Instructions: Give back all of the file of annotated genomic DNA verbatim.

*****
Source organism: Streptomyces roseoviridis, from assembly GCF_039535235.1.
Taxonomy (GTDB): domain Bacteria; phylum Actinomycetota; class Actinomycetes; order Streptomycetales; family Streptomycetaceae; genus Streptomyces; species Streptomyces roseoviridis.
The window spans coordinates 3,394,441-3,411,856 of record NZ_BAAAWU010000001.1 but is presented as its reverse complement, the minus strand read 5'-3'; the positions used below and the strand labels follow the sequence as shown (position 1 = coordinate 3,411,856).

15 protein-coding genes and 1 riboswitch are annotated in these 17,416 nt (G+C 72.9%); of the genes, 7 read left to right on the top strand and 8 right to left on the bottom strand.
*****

Source organism: Streptomyces roseoviridis, from assembly GCF_039535235.1.
Taxonomy (GTDB): domain Bacteria; phylum Actinomycetota; class Actinomycetes; order Streptomycetales; family Streptomycetaceae; genus Streptomyces; species Streptomyces roseoviridis.
The window spans coordinates 3,394,441-3,411,856 of record NZ_BAAAWU010000001.1 but is presented as its reverse complement, the minus strand read 5'-3'; the positions used below and the strand labels follow the sequence as shown (position 1 = coordinate 3,411,856).

15 protein-coding genes and 1 riboswitch are annotated in these 17,416 nt (G+C 72.9%); of the genes, 7 read left to right on the top strand and 8 right to left on the bottom strand.